Creating and sharing knowledge for telecommunications

Project: Regularization Criteria and Fast Algorithms for Imaging Inverse Problems

Acronym: ReAlImage
Main Objective:
The goal of the project is to advance the state of the art in criteria and algorithms for solving imaging inverse problems. The research fronts that we aim to push forward are the following:

a) In standard photography, and even more in computational photography (CP), deconvolution plays a key role. In the standard case, deblurring is used to compensate lens softness, while in many CP applications (e.g., coded aperture) deconvolution is itself responsible for producing the images. Even with the CP ''friendly'' direct operators, prior knowledge (regularization) is required to solve the IP. In this work front, we will develop new regularization criteria, beyond the currently used sparseness-inducing 1-norm and total-variation. In particular, we will consider: compound regularizers; criteria that adapt automatically to the intrinsic complexity and/or the local structure of the underlying image; non-local regularization (which has only been used for pure denoising problems, with excellent results).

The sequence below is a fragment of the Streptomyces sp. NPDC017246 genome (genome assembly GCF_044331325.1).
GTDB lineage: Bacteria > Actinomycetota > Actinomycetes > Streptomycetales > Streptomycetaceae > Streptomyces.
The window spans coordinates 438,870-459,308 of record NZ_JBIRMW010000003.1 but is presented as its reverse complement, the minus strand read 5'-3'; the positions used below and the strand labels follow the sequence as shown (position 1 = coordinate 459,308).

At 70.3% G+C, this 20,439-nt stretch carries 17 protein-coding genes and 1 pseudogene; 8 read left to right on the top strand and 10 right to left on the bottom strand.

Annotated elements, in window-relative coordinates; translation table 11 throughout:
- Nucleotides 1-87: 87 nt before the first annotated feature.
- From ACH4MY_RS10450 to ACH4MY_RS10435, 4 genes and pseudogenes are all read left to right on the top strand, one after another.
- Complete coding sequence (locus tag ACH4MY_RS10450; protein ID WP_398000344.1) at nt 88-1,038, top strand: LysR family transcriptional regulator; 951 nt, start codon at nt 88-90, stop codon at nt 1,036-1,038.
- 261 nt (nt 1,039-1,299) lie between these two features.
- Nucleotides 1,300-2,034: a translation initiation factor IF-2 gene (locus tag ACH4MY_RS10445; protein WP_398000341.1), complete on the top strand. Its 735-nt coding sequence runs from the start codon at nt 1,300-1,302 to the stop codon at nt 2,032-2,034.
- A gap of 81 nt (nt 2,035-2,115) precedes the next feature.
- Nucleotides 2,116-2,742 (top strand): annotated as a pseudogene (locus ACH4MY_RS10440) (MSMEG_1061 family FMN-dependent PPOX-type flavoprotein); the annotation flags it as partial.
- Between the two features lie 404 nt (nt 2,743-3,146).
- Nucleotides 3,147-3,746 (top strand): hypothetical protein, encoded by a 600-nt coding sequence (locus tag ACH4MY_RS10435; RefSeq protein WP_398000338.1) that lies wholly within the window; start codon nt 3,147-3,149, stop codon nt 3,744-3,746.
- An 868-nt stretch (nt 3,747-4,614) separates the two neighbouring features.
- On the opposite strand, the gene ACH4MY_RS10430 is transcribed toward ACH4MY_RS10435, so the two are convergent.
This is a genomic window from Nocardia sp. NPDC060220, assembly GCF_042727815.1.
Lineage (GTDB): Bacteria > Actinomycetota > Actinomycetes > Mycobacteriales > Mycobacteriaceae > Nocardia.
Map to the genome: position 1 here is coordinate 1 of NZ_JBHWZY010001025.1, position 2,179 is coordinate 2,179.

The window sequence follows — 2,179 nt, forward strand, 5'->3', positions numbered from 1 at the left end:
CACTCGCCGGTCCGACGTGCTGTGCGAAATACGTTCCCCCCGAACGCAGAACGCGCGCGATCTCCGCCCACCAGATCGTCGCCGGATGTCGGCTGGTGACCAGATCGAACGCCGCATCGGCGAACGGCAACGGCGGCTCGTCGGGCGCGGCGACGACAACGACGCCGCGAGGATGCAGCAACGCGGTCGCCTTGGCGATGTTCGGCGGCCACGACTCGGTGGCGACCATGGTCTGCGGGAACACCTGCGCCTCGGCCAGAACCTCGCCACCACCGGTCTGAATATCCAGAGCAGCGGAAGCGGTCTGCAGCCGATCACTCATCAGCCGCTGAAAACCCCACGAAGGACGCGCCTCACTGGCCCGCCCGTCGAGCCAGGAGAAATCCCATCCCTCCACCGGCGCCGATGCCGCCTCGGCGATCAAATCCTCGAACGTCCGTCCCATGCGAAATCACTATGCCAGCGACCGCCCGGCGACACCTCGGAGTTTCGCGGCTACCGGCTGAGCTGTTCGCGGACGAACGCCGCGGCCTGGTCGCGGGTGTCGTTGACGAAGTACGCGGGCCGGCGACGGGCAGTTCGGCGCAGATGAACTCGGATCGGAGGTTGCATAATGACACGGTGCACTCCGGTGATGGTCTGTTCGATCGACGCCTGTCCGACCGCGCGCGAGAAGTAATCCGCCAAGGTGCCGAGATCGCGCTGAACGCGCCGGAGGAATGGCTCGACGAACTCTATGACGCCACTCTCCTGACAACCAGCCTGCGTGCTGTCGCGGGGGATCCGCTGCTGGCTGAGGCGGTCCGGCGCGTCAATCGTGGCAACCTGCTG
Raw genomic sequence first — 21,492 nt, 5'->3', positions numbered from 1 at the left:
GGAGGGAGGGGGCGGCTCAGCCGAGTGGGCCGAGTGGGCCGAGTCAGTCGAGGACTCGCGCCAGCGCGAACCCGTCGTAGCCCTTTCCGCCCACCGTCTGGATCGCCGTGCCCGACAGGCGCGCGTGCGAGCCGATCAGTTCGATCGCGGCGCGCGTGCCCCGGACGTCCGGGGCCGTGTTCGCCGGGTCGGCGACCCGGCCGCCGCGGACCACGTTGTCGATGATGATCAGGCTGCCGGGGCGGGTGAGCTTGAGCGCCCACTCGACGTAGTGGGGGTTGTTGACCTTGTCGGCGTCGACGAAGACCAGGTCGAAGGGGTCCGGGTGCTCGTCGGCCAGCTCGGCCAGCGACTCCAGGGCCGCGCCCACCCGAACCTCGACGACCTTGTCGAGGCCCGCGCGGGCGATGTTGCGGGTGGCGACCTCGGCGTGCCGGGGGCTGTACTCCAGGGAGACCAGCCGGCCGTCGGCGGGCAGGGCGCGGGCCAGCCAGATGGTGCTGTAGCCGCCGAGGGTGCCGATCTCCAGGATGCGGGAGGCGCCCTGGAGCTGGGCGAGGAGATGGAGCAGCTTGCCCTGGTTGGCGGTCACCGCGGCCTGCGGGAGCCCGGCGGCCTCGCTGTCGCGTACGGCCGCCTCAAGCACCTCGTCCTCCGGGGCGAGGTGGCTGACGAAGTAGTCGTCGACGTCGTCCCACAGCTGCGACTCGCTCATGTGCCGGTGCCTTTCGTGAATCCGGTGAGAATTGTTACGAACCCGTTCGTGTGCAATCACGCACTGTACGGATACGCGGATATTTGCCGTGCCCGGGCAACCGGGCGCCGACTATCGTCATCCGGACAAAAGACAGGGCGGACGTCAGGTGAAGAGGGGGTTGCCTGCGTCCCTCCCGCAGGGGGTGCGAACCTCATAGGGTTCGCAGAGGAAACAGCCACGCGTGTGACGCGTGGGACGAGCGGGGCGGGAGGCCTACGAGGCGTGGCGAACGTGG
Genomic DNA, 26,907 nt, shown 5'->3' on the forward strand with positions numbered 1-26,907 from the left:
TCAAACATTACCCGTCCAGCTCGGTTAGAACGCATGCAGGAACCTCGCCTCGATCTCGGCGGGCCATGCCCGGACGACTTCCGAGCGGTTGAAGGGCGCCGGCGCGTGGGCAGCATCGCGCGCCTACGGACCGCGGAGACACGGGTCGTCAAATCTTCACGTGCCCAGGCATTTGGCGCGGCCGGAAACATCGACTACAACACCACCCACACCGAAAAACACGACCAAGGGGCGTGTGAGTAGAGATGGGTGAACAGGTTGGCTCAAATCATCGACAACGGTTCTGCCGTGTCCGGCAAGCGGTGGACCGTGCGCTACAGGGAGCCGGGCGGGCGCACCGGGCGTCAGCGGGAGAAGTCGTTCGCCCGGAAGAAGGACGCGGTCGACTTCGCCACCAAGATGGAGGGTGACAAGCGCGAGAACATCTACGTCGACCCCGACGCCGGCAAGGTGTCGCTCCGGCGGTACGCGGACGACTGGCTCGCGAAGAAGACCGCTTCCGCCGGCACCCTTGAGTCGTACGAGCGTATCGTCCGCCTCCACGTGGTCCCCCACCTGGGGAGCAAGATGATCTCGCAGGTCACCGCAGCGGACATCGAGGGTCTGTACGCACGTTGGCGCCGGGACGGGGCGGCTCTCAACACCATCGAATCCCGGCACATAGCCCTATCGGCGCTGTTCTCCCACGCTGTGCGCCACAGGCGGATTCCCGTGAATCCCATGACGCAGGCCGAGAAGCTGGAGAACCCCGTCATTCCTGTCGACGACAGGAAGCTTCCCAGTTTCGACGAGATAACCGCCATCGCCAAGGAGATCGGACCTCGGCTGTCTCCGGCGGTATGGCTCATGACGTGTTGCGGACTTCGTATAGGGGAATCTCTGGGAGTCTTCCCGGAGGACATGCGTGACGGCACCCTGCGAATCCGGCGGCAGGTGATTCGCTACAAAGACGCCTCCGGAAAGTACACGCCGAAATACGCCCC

b) Realistically, full knowledge about the convolution operator is seldom available: the exact motion causing a motion blur is of course unknown; coded aperture imaging is highly sensitive to the exact knowledge of the aperture, which is usually obtained by a previous careful calibration procedure. These observations stress the general importance of blind deconvolution. In this topic, we will
research criteria for blind deconvolution, for problems with varying degrees of uncertainty about the direct operator. In particular, we will take steps towards the ''holly grail'' of blind deconvolution: an objective function whose minimization yields optimal image and convolution estimates.

c) Some of the currently fastest algorithms for CS and image deconvolution under standard regularizers were developed by researchers in the project team. The new criteria mentioned in (a) and (b) will result in new, more challenging optimization problems, requiring new algorithms. This will be the third core research direction of the project, continuing our successful recent line
of work. Bregman iterations and augmented Lagragian methods will be fundamental tools in our quest.
Reference: PTDC/EEA-TEL/104515/2008
Funding: FCT/PTDC
Start Date: 01-02-2010
End Date: 01-01-2013
Team: Mario Alexandre Teles de Figueiredo, Luís Henrique Martins Borges de Almeida, José Manuel Bioucas Dias, Manya Vital Afonso, Mariana Sá Correia Leite de Almeida, João Pedro Afonso Oliveira da Silva
Groups: Pattern and Image Analysis – Lx
Local Coordinator: Mario Alexandre Teles de Figueiredo
Links: Internal Page
Associated Publications